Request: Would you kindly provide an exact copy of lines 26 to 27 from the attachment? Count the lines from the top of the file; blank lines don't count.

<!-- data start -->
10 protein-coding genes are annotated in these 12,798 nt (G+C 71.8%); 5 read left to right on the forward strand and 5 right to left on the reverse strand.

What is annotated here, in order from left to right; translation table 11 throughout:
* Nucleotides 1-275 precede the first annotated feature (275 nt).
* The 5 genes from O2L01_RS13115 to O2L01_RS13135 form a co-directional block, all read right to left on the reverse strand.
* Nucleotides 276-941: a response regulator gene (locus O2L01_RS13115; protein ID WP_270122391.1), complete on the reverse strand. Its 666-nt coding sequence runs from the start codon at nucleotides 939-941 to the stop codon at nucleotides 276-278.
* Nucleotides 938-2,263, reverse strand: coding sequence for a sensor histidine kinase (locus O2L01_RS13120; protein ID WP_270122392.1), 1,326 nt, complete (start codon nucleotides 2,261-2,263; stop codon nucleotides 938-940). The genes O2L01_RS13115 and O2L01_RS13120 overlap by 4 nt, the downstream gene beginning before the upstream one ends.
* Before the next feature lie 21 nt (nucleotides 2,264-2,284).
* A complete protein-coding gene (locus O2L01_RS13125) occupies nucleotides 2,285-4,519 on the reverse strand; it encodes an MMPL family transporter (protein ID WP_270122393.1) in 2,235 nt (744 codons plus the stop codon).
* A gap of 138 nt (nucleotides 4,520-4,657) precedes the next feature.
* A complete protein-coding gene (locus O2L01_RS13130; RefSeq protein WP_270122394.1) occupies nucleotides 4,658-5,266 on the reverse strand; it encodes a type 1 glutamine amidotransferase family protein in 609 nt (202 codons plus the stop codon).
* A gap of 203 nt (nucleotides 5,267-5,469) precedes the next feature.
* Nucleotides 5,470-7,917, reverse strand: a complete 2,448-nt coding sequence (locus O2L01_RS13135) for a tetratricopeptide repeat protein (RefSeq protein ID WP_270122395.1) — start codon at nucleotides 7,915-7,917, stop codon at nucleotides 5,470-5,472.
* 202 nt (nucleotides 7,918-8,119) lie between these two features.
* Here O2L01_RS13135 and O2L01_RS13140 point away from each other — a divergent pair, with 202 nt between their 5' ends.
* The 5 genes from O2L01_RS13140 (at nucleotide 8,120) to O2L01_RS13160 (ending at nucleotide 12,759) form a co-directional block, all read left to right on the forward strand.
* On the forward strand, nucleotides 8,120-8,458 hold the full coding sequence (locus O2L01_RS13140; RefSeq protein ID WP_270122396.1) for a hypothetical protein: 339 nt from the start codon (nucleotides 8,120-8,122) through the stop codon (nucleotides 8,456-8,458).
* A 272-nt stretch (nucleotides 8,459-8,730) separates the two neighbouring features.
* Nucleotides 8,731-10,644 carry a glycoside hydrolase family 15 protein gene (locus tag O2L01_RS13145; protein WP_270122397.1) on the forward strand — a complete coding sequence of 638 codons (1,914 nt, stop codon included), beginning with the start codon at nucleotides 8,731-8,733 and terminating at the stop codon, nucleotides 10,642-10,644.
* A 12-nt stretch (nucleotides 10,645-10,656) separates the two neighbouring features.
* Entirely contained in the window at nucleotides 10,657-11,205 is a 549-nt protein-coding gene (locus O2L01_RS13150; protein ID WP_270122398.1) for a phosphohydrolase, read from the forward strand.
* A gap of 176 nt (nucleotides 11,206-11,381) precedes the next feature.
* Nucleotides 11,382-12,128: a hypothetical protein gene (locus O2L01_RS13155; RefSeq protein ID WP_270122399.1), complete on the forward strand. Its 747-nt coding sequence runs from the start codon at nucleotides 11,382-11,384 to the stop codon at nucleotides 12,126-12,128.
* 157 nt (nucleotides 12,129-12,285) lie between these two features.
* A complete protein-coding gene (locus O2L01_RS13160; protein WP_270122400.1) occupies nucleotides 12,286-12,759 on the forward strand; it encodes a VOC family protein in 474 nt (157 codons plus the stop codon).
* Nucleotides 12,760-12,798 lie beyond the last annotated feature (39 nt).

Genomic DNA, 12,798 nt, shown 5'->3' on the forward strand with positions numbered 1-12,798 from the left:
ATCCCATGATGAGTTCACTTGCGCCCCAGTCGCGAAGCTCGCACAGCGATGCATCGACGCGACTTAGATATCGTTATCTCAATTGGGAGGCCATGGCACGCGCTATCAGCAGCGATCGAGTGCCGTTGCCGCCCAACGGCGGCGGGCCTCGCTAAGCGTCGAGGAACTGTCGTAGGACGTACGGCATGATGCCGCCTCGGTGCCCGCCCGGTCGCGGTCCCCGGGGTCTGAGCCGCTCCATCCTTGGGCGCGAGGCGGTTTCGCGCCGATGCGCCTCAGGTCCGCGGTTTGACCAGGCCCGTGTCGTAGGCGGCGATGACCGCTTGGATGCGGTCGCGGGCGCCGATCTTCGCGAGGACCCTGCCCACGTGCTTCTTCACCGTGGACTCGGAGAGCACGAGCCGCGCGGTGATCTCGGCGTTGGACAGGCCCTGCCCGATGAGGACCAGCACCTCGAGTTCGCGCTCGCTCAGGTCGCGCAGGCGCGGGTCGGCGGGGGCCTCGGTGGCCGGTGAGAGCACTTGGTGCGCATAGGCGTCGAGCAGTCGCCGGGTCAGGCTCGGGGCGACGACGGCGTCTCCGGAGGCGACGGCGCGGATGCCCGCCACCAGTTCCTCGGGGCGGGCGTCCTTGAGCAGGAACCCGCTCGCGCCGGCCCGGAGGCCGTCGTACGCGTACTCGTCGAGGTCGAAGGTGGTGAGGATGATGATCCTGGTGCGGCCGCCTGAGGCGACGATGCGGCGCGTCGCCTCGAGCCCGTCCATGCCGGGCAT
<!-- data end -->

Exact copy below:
Genomic DNA, 12,798 nt, shown 5'->3' on the forward strand with positions numbered 1-12,798 from the left:
ATCCCATGATGAGTTCACTTGCGCCCCAGTCGCGAAGCTCGCACAGCGATGCATCGACGCGACTTAGATATCGTTATCTCAATTGGGAGGCCATGGCACGCGCTATCAGCAGCGATCGAGTGCCGTTGCCGCCCAACGGCGGCGGGCCTCGCTAAGCGTCGAGGAACTGTCGTAGGACGTACGGCATGATGCCGCCTCGGTGCCCGCCCGGTCGCGGTCCCCGGGGTCTGAGCCGCTCCATCCTTGGGCGCGAGGCGGTTTCGCGCCGATGCGCCTCAGGTCCGCGGTTTGACCAGGCCCGTGTCGTAGGCGGCGATGACCGCTTGGATGCGGTCGCGGGCGCCGATCTTCGCGAGGACCCTGCCCACGTGCTTCTTCACCGTGGACTCGGAGAGCACGAGCCGCGCGGTGATCTCGGCGTTGGACAGGCCCTGCCCGATGAGGACCAGCACCTCGAGTTCGCGCTCGCTCAGGTCGCGCAGGCGCGGGTCGGCGGGGGCCTCGGTGGCCGGTGAGAGCACTTGGTGCGCATAGGCGTCGAGCAGTCGCCGGGTCAGGCTCGGGGCGACGACGGCGTCTCCGGAGGCGACGGCGCGGATGCCCGCCACCAGTTCCTCGGGGCGGGCGTCCTTGAGCAGGAACCCGCTCGCGCCGGCCCGGAGGCCGTCGTACGCGTACTCGTCGAGGTCGAAGGTGGTGAGGATGATGATCCTGGTGCGGCCGCCTGAGGCGACGATGCGGCGCGTCGCCTCGAGCCCGTCCATGCCGGGCAT